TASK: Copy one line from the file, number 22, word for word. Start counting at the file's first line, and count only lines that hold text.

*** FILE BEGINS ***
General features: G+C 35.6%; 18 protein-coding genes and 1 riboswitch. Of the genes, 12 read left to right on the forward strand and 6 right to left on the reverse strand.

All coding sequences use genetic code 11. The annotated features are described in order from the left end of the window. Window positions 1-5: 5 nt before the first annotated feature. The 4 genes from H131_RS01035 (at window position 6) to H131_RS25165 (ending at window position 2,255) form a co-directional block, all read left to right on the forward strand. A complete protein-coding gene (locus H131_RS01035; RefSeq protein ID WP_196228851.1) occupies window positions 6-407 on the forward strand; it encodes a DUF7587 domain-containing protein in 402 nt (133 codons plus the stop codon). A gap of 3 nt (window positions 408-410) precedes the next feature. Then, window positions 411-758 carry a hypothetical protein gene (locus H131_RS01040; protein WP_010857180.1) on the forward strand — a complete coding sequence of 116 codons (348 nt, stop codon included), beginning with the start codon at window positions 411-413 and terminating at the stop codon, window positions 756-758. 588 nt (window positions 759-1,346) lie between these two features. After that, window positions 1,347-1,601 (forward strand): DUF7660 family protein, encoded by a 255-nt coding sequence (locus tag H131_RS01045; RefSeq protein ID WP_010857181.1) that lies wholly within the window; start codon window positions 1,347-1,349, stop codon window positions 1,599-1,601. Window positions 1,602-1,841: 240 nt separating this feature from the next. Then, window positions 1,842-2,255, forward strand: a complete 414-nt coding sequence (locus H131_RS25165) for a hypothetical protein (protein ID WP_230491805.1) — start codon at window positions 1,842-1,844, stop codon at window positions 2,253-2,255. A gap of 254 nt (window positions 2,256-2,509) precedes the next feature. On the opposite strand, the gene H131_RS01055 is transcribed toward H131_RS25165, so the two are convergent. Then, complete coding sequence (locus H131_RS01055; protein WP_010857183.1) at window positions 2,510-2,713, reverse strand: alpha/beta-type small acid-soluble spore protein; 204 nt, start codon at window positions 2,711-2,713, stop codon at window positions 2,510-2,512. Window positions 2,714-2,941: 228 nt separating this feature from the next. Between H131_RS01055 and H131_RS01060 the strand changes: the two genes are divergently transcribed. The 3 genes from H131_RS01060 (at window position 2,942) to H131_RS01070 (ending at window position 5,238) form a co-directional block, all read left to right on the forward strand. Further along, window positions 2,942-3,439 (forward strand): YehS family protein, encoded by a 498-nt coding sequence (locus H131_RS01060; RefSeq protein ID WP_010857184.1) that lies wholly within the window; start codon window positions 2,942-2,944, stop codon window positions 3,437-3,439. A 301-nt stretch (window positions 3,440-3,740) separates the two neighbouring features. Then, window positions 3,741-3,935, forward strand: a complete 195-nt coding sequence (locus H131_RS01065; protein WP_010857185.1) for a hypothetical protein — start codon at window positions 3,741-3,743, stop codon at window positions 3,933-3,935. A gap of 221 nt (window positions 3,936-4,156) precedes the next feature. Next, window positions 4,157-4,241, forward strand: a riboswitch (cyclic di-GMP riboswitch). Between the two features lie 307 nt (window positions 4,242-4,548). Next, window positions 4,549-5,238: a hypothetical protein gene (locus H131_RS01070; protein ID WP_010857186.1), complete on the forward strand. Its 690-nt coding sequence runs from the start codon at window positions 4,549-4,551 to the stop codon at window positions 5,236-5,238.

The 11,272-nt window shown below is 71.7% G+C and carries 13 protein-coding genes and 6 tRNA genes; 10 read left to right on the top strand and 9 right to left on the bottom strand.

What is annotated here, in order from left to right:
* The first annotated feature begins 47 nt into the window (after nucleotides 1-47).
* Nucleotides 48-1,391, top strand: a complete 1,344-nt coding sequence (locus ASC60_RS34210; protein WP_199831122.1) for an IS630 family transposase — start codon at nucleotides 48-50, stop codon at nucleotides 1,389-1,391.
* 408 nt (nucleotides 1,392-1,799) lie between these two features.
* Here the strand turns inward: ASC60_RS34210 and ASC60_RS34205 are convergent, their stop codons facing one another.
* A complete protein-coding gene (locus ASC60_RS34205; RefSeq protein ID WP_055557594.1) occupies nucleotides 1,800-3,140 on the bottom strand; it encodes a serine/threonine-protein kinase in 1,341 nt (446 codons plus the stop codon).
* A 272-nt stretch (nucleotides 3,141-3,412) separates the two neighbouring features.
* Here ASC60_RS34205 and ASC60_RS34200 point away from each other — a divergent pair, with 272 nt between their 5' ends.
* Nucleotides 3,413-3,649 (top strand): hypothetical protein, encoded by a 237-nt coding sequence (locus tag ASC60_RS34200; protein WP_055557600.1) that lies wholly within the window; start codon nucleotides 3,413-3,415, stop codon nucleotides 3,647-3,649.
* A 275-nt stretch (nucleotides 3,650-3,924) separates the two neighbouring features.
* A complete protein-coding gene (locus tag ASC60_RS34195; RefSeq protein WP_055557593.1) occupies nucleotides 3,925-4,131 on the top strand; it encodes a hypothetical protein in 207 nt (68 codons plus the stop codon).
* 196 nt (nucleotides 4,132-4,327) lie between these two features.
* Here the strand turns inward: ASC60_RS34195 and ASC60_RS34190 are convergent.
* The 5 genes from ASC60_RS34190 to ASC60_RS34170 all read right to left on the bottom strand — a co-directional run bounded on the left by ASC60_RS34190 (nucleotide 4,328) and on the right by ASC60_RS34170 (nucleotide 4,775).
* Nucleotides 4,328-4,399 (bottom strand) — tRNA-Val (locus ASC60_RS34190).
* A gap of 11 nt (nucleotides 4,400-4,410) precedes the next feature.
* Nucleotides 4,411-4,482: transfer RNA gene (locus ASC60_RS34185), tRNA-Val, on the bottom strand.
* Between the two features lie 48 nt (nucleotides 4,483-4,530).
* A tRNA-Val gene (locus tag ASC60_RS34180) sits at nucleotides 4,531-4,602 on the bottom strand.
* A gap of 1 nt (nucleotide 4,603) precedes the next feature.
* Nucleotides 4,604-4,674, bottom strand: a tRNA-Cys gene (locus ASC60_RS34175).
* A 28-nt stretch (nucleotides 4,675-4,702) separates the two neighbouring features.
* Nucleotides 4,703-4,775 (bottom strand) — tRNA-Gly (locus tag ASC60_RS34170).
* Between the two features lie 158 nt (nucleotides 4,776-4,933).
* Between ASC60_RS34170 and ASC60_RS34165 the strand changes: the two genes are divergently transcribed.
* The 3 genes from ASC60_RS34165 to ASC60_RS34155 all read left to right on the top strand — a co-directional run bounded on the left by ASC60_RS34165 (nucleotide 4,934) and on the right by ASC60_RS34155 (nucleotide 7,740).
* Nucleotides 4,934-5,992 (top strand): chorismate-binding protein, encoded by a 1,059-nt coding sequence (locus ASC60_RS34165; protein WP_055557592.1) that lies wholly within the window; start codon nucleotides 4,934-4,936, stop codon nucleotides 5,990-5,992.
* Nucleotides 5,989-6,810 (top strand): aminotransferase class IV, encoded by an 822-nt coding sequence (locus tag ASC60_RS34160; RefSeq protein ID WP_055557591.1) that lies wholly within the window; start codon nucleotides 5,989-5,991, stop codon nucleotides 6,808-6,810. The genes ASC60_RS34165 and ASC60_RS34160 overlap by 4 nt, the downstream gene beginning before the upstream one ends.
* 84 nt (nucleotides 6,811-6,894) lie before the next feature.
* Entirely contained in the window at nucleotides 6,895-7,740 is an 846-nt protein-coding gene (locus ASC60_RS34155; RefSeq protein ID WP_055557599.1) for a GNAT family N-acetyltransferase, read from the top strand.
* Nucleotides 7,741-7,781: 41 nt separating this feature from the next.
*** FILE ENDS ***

* A tRNA-Val gene (locus tag ASC60_RS34180) sits at nucleotides 4,531-4,602 on the bottom strand.